Clay Ross and Matuto / Nation Beat
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Clay Ross and Matuto
Clay Ross and Matuto
Artist release (www.clayross.com )

Nation Beat
Legends of the Preacher
Modiba ( www.modiba.net/nationbeat.html)

In the 1990s, musicians from the often-overlooked Brazilian state of Pernambuco began to experiment by mixing their local traditional styles with contemporary elements of rock and rap. Now a new mini-movement is afoot, with New York-based musicians pulling in elements of this Brazilian “country music” with American music, though borrowing from traditional rather than rock.

The latest is guitarist Clay Ross and Matuto who combine rock, blues, gospel and bluegrass with the playful polyrhythms of northeastern Brazil. Their self-titled release comes on the heels of the 2008 debut of Nation Beat, brainchild of percussionist Scott Kettner: their album, Legends of the Preacher, principally marries rural sounds from the American southeast and the Brazilian northeast.

Listen!
Ross is a guest player on Nation Beat’s album and Kettner plays throughout Matuto’s. While both albums have a similar thesis, the resulting sounds are idiosyncratic in their own distinct ways. Ross’s album is more guitar-focused: his acoustic fingerpicking the centerpiece of the wonderful “Remember Calabash” and his electric, searing leads, which start off the busy opener “Recife.” Playing off Kettner’s subtly complex pandeiro playing, Ross invents a personal mix of cultures.

Nation Beat gets a huge lift with the deep, rich vocals of Brazil native Liliana Araújo who tosses the New York band’s sound firmly into the South American way. Ross provides his own vocals for Matuto, which gives the music a more personal stamp, but his vocals don’t always lift the music as Araújo’s do or as his own guitar-playing does for that matter. Nation Beat is also difficult to pigeonhole, but it has a bigger, rock-ier sound.

Amalgamating cultures gets even more complicated on some Nation Beat tunes. On “Nago Nago,” the band starts with an old-school funk riff, suddenly switching between genres as fiddles then a slide guitar kick in for some southern-fried rock, which gives way to a drum-and-chant section. On “I’m So Lonesome I Could Cry,” the old Hank Williams weepy gets shaken up, with swinging country fiddles swapping leads over Kettner’s forro-style triangle and dense Afro-Bahian drums, with Araújo eventually breaking in with a rap-like embolada. The Klezmatics join up for three songs, sending Nation Beat far afield, playing one Yiddish tune that still fits comfortably into the album.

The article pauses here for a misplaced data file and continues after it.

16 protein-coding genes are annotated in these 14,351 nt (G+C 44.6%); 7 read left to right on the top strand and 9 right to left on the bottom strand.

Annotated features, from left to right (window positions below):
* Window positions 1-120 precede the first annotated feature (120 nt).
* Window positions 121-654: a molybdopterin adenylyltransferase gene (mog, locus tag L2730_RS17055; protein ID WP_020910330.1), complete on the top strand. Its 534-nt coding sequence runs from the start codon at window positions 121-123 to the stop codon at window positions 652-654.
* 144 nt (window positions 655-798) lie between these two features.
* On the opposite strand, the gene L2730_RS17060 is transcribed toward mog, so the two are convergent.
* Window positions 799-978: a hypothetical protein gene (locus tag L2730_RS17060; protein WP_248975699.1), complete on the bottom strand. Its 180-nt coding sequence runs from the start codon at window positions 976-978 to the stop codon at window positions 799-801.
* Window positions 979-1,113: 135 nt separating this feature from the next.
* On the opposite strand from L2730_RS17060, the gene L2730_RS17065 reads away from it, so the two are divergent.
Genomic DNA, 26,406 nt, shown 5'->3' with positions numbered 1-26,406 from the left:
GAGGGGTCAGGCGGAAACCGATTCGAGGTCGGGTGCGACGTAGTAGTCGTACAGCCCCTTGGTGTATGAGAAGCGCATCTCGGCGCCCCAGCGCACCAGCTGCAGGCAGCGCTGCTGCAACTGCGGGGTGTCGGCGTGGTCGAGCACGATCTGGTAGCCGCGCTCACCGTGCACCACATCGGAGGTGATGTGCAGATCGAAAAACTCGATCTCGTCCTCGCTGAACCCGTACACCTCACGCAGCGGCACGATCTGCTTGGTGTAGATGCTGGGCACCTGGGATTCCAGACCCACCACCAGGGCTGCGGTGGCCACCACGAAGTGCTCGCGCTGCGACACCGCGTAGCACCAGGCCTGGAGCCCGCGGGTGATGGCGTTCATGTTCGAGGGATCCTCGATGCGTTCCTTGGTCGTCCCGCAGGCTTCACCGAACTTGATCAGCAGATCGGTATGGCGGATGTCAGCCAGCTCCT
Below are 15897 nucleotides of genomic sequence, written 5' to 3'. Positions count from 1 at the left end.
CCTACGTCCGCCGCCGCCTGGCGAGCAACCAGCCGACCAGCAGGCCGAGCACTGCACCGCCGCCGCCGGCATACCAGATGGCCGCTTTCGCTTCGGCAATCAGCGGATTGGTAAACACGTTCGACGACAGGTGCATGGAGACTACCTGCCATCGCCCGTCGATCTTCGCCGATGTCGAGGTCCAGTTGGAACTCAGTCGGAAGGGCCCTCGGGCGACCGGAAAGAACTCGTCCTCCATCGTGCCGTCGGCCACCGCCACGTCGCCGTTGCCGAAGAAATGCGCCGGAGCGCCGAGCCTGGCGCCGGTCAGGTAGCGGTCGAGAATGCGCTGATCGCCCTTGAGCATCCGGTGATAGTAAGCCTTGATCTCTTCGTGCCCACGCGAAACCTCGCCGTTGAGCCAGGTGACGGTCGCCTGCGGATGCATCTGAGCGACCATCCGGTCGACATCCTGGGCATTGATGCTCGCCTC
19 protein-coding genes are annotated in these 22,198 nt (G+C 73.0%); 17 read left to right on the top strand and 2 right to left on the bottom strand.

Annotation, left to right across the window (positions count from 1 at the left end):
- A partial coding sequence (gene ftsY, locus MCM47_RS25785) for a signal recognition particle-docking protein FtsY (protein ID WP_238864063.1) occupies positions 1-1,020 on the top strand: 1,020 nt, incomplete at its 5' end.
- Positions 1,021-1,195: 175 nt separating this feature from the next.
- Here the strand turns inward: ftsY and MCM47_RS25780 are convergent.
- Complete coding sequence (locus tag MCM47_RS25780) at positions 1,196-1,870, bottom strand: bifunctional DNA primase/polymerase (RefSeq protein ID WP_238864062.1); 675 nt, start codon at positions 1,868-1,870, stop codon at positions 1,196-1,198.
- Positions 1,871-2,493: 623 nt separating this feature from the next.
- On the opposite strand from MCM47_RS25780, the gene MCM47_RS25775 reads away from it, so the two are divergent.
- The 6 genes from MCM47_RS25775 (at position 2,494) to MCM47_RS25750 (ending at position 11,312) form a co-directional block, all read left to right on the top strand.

Ross also surprises: his loping “Banks of the Ohio” takes a traditional (if somewhat Tarantino-esque) American tune about love gone bad, and sets it to the accordion-led sound of Pernambuco and his gospel-ly take on Blind Willie Johnson’s “John the Revelator,” has testifying vocals moving to a nor’easter of a Brazilian percussion storm including a twangy berimbau and agogo set of bells.

Listen!
Nation Beat’s Kettner was a jazz drummer who was put on the trail of northeastern music by a jazz mentor, then fell in love with its complex rhythms and vibrant energy. He organized Nation Beat back home in New York City, adding the final piece of the puzzle with vocalist Araújo.

Ross grew up in South Carolina and pursued a career in jazz guitar. Moving to New York City, he discovered the beauty and power possible in simpler Brazilian northeastern folk music, in contrast to the harmonically complex music he had been playing. Studying northeastern Brazilian music (eventually playing with Cyro Baptista’s Beat the Donkey), Ross came full circle, rediscovering the folk music of his native region. With Matuto (which is Brazilian slang for a country bumpkin), Ross pulls together the various strains of his personal musical sojourn.

Both albums could appeal to the tongue-in-chic crowd as well as those who go for rootsier, heartfelt music. The concept seems jokey – and at times is indeed playful - but both bands go at the music with a serious commitment that displays a desire to get it right, even when they are straddling two cultural heritages. - Marty Lipp You can download a few songs from these artists on their web sites:
www.nationbeat.com
www.clayross.com

CDs available from Amazon:
Matuto
Nation Beat

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